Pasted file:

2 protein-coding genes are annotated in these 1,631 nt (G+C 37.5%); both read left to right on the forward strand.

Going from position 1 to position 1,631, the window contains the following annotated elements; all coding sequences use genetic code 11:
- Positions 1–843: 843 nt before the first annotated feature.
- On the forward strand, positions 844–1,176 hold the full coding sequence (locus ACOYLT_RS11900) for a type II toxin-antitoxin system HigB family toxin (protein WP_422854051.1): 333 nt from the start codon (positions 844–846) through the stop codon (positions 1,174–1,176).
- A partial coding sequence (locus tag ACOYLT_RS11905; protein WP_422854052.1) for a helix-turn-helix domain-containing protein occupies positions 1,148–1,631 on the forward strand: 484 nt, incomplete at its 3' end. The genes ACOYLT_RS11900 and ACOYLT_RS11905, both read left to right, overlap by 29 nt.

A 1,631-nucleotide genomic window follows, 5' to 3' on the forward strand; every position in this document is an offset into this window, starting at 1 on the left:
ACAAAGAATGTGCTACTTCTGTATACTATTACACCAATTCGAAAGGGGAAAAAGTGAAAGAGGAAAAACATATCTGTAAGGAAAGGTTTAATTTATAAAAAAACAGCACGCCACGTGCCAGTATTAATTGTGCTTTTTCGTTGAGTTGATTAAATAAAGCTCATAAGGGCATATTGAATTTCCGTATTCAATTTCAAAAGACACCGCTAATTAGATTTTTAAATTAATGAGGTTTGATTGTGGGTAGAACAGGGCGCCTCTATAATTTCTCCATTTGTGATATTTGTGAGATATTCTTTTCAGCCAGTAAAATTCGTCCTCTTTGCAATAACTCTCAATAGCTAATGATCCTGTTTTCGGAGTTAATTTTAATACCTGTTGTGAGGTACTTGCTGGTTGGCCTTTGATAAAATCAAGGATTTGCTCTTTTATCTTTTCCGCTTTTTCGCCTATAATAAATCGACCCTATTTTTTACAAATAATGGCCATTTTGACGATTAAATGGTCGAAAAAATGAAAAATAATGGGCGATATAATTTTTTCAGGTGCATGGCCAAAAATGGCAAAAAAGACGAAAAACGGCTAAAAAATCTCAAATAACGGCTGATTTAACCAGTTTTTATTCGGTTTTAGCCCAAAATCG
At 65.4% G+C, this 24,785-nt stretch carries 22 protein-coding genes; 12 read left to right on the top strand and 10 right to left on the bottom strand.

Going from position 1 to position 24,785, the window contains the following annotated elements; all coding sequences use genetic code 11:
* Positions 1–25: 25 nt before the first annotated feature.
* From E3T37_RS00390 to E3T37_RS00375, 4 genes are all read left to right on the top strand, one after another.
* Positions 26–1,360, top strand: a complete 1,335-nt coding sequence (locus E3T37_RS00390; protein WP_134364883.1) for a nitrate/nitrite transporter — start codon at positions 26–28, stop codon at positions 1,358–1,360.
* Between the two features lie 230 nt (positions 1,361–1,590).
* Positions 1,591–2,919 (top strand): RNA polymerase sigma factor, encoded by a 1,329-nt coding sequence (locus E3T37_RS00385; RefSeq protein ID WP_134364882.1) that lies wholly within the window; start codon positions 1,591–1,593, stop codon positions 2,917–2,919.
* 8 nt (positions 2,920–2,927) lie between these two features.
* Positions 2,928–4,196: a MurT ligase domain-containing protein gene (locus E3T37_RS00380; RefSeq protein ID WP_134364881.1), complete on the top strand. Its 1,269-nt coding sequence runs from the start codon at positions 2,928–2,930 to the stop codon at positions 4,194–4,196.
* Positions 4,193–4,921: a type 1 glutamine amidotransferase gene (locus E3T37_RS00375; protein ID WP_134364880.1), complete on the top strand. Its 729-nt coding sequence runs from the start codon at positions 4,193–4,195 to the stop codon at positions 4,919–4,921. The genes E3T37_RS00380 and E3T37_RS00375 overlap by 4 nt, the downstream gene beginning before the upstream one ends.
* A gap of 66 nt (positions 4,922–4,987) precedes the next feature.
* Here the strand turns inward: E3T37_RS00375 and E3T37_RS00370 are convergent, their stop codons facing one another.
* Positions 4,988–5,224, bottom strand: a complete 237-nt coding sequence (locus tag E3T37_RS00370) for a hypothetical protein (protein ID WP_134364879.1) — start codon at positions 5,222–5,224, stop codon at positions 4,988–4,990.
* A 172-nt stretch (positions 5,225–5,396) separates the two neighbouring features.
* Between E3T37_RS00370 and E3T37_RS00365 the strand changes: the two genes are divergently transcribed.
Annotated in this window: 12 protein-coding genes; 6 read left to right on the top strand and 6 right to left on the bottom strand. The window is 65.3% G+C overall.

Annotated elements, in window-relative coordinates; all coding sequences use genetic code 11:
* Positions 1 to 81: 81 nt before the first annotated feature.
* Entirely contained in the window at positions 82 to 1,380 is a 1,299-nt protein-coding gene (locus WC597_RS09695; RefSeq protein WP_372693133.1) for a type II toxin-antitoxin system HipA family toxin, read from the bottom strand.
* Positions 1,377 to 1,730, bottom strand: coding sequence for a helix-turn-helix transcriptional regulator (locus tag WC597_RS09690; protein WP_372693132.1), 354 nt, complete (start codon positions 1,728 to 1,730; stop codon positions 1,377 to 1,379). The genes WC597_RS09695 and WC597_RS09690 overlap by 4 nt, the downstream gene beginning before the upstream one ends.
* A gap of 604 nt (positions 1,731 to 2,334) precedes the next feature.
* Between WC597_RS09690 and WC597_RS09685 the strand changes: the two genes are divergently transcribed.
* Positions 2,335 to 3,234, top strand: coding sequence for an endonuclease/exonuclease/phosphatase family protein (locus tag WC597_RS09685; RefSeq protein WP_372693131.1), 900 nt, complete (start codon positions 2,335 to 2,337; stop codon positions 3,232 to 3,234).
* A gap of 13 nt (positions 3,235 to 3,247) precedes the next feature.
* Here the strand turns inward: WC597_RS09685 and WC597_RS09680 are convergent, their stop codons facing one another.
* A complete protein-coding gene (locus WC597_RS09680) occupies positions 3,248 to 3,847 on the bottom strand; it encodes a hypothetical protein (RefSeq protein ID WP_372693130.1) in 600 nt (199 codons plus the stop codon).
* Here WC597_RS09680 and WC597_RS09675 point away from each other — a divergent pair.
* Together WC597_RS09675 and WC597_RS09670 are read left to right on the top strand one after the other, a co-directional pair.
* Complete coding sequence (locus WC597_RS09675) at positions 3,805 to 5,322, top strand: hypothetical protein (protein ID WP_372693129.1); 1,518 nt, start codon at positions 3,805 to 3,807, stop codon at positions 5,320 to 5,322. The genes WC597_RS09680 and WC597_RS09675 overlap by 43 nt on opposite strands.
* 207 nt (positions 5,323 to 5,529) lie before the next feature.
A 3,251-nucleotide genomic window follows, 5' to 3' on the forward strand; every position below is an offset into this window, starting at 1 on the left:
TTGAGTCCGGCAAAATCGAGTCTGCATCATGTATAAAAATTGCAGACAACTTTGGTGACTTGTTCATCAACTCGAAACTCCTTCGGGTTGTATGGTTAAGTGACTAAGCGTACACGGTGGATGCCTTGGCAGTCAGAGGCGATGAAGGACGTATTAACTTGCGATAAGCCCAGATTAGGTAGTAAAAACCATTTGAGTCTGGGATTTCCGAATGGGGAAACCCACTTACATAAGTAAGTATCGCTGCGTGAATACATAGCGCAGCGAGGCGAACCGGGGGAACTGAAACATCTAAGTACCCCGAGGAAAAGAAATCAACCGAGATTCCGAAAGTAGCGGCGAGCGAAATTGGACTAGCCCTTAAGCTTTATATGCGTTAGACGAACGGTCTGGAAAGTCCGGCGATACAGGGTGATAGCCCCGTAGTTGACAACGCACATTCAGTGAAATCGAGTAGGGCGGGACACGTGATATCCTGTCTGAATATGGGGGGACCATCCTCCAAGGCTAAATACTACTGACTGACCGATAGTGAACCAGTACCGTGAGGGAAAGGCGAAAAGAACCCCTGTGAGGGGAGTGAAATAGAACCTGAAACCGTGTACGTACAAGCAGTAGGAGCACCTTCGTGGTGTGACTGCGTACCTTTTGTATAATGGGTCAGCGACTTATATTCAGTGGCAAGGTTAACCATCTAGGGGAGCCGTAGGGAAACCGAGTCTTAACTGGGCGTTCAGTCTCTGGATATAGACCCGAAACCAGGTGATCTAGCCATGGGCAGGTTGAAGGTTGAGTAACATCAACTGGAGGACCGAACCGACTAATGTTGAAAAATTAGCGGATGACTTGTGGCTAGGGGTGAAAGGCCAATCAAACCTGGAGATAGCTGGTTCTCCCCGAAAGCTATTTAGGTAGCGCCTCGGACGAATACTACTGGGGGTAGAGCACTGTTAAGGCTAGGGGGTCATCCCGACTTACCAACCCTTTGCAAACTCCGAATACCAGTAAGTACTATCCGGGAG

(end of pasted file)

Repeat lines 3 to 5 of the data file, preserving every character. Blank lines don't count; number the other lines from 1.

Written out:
- Positions 1–843: 843 nt before the first annotated feature.
- On the forward strand, positions 844–1,176 hold the full coding sequence (locus ACOYLT_RS11900) for a type II toxin-antitoxin system HigB family toxin (protein WP_422854051.1): 333 nt from the start codon (positions 844–846) through the stop codon (positions 1,174–1,176).
- A partial coding sequence (locus tag ACOYLT_RS11905; protein WP_422854052.1) for a helix-turn-helix domain-containing protein occupies positions 1,148–1,631 on the forward strand: 484 nt, incomplete at its 3' end. The genes ACOYLT_RS11900 and ACOYLT_RS11905, both read left to right, overlap by 29 nt.